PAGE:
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Quantum Advantage of PITE®️

FTQC Quantum Algorithm for Quantum Chemical Computations

The question "In an ideal error-tolerant quantum computer (FTQC), is a quantum computer superior to a classical computer? The correct answer to this question is that quantum computers are superior to classical computers for some problems, and exponentially superior for some of those problems.


How about the question in the field of quantum chemical computation, which is now expected to be applied to a wide range of problems? Let us consider two problems: real-time dynamics (real-time evolution) of Hamiltonians such as atoms and molecules, and ground-state calculations. These problems take exponential time on a classical computer. The real-time evolution is classified in the BQP complexity class (Figure 1) and can be efficiently simulated in polynomial time on a quantum computer. On the other hand, the problem of finding the ground state of the Hamiltonian is classified in the QMA complexity class and takes exponential time even on a quantum computer.


Figure 1. Computational Complexity Class Relationships.

Source Y. Cao et al., Chemical reviews 119, 19 (2019).

Computational Cost of Quantum Phase Estimation

Some readers may wonder if the ground state calculation can be exponentially faster than the classical Full-CI algorithm by using quantum phase estimation. This is true if certain conditions (good initial conditions can be prepared) are satisfied.

A quantum circuit for quantum phase estimation is shown in Figure 2. In quantum phase estimation, the eigenvalues|Ej> corresponding to the input (Hamiltonian H) eigenstates|ψj> are read into the auxiliary bits. If the input state is a superposition of multiple eigenstates, then the eigenvalues are correspondingly a superposition of multiple eigenvalues. If only the basis energy of interest is extracted from this superposition of multiple superpositions, the measurement needs to be repeated a number of times depending on the ratio of the basis states in the input state. If the input state is considered as a superposition with a uniform ratio for all eigenstates, the computational cost is O(N), which is the same as a brute force hit on a classical computer (N is the total number of eigenstates or the dimension of the Hamiltonian).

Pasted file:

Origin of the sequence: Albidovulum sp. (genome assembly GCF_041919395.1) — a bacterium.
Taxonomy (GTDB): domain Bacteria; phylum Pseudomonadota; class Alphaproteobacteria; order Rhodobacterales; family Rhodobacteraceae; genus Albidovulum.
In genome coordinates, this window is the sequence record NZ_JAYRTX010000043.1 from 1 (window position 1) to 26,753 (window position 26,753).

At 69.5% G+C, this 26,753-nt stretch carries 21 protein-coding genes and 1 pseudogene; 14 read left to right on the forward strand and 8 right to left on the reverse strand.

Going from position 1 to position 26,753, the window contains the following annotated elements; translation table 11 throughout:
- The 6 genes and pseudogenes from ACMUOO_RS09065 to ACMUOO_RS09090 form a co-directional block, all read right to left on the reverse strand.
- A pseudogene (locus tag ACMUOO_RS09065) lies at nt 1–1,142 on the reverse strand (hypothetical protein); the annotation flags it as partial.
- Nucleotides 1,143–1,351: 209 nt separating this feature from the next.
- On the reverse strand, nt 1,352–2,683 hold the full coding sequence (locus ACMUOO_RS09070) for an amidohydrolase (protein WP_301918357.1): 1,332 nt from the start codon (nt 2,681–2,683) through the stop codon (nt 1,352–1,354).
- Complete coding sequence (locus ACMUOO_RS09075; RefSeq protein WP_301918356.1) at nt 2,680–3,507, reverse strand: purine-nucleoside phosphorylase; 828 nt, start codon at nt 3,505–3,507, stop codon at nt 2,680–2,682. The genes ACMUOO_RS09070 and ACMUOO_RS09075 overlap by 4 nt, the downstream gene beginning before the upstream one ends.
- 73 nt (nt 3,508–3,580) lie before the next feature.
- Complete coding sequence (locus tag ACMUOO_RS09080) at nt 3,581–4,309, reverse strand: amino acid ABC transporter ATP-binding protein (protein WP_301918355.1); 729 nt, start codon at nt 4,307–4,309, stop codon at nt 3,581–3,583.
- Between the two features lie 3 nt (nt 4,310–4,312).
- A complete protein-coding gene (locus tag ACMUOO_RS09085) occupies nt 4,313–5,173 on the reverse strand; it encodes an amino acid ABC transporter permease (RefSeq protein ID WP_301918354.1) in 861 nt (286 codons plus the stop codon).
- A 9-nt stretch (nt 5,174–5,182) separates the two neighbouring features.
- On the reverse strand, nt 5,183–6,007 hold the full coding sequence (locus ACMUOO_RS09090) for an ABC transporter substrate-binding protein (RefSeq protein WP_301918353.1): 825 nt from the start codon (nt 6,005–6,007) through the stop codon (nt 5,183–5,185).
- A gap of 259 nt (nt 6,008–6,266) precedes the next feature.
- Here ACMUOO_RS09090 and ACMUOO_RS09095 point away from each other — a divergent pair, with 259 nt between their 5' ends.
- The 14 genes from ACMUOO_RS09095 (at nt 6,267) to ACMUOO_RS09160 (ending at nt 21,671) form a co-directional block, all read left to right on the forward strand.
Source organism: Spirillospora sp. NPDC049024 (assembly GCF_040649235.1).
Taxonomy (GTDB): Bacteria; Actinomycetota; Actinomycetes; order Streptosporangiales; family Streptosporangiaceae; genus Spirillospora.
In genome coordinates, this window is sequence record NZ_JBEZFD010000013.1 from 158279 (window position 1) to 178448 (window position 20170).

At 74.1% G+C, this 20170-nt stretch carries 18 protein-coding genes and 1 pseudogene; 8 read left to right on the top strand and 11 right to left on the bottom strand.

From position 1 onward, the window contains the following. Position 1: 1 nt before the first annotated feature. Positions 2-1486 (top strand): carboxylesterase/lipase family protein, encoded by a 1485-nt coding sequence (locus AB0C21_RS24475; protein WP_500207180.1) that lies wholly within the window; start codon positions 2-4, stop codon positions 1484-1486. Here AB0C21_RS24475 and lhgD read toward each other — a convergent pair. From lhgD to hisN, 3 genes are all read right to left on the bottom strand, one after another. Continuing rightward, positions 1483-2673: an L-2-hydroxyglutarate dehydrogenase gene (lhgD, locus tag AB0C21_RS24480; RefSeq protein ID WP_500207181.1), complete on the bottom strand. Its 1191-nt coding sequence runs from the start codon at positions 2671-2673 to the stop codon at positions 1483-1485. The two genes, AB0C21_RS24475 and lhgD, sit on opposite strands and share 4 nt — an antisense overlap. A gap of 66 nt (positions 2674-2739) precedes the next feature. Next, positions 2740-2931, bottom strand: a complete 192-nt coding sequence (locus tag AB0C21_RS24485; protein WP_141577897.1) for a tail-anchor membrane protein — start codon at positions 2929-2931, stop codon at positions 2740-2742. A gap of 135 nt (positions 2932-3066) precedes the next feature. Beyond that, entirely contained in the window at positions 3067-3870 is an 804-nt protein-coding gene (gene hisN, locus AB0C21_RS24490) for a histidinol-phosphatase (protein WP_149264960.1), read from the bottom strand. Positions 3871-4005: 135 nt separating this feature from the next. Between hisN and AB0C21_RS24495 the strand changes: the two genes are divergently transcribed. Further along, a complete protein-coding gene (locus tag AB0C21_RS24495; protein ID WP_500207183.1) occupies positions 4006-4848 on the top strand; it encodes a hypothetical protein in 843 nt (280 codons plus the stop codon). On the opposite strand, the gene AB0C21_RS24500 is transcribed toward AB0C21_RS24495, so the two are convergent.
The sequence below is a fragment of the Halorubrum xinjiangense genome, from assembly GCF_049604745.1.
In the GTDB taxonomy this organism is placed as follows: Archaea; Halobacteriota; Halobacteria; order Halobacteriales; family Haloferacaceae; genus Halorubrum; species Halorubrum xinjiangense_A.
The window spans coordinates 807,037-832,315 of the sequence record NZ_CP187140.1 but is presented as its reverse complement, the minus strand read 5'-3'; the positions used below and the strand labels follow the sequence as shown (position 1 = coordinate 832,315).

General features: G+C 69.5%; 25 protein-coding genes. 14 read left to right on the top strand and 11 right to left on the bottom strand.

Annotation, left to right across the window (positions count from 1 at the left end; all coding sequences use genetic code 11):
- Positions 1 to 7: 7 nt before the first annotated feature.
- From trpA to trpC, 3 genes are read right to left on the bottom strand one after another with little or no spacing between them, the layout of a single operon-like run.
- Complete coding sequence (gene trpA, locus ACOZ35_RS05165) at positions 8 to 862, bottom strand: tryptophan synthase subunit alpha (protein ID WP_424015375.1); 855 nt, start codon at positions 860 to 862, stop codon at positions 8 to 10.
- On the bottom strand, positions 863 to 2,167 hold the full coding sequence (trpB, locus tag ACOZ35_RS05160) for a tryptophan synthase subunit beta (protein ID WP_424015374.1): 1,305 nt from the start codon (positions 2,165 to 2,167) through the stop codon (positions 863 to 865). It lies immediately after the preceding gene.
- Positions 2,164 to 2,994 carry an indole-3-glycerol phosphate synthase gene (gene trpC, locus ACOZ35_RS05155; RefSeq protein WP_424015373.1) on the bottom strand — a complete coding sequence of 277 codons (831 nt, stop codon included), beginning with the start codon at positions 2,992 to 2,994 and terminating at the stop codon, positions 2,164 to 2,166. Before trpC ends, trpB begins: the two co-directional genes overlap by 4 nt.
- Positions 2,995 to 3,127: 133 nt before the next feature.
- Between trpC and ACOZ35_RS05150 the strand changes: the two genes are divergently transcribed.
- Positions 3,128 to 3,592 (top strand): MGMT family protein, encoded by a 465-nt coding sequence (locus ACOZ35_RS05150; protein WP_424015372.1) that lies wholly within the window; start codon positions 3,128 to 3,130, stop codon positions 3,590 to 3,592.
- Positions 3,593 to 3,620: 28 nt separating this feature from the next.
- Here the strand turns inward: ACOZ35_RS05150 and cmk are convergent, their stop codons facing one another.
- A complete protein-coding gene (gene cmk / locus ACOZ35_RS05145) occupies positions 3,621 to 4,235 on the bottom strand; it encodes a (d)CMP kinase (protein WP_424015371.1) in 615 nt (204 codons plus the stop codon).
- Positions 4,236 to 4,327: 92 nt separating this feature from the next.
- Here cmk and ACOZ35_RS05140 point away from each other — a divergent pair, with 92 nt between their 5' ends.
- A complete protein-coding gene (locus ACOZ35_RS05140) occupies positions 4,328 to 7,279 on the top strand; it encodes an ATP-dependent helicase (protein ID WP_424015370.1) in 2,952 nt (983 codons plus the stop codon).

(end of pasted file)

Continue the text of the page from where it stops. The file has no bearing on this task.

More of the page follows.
Incidentally, the quantum circuit in Figure 2 consists of a sequence of multiple controlled real-time evolution gates, each of which can be implemented in polynomial time. The number of control real-time evolution gates is also scaled depending on the accuracy, but basically, it may be regarded as not requiring exponential time.

Figure 2. Quantum circuits for quantum phase estimation. For details, see e.g. [Nielsen Chang, Quantum Computation and Quantum Information, Ohmsha (2004)].

Computational Cost of PITE®️

In my previous Blog PITE®️-a new era of quantum chemical calculations-, I introduced our method, Probabilistic Imaginary Time Evolution (PITE®️), as a ground state calculation method for quantum chemical calculations. How about the cost? A detailed analysis has been published in Phys. Rev. H. Nishi et al, Phys. Rev. Research 5, 043048 (2023). 

​The quantum circuit structure of PITE®️ is somewhat similar to that of quantum phase estimation. The structure is such that a controlled real-time evolution gate with the auxiliary bit as the control bit acts on the input state. An approximate imaginary time evolution operator acts when the auxiliary bit is in the desired state (|0> state). The imaginary time evolution operator is not given deterministically but is probabilistic.  It can be derived that the probability that the imaginary time evolution operator acts at all steps, i.e., the total success probability, is equal to the probability of obtaining the ground energy in the quantum phase estimation. The total probability of success, P, is expressed in terms of the magnitude of the norm of the wave function of the state in which the imaginary-time evolution operator acts at all steps, since all excited states are attenuated by the imaginary-time evolution operator, leaving only the coefficients of the ground state.